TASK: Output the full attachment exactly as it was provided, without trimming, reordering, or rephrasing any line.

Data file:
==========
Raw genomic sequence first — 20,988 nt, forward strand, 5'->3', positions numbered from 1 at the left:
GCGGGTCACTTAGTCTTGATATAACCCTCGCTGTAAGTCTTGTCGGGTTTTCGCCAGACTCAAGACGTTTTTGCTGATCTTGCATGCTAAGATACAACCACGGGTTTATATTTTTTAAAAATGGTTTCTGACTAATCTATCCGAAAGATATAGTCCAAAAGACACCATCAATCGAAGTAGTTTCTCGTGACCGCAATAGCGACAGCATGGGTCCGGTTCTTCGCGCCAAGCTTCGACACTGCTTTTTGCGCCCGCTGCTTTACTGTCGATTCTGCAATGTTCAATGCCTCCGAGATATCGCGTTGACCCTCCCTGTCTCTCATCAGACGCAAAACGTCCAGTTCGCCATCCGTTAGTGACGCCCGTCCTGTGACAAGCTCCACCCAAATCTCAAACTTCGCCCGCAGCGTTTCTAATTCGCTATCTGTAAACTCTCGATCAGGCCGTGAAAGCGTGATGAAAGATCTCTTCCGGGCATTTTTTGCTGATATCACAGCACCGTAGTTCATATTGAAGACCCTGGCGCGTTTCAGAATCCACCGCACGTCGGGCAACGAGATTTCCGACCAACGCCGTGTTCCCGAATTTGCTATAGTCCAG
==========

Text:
Raw genomic sequence first — 20,988 nt, forward strand, 5'->3', positions numbered from 1 at the left:
GCGGGTCACTTAGTCTTGATATAACCCTCGCTGTAAGTCTTGTCGGGTTTTCGCCAGACTCAAGACGTTTTTGCTGATCTTGCATGCTAAGATACAACCACGGGTTTATATTTTTTAAAAATGGTTTCTGACTAATCTATCCGAAAGATATAGTCCAAAAGACACCATCAATCGAAGTAGTTTCTCGTGACCGCAATAGCGACAGCATGGGTCCGGTTCTTCGCGCCAAGCTTCGACACTGCTTTTTGCGCCCGCTGCTTTACTGTCGATTCTGCAATGTTCAATGCCTCCGAGATATCGCGTTGACCCTCCCTGTCTCTCATCAGACGCAAAACGTCCAGTTCGCCATCCGTTAGTGACGCCCGTCCTGTGACAAGCTCCACCCAAATCTCAAACTTCGCCCGCAGCGTTTCTAATTCGCTATCTGTAAACTCTCGATCAGGCCGTGAAAGCGTGATGAAAGATCTCTTCCGGGCATTTTTTGCTGATATCACAGCACCGTAGTTCATATTGAAGACCCTGGCGCGTTTCAGAATCCACCGCACGTCGGGCAACGAGATTTCCGACCAACGCCGTGTTCCCGAATTTGCTATAGTCCAG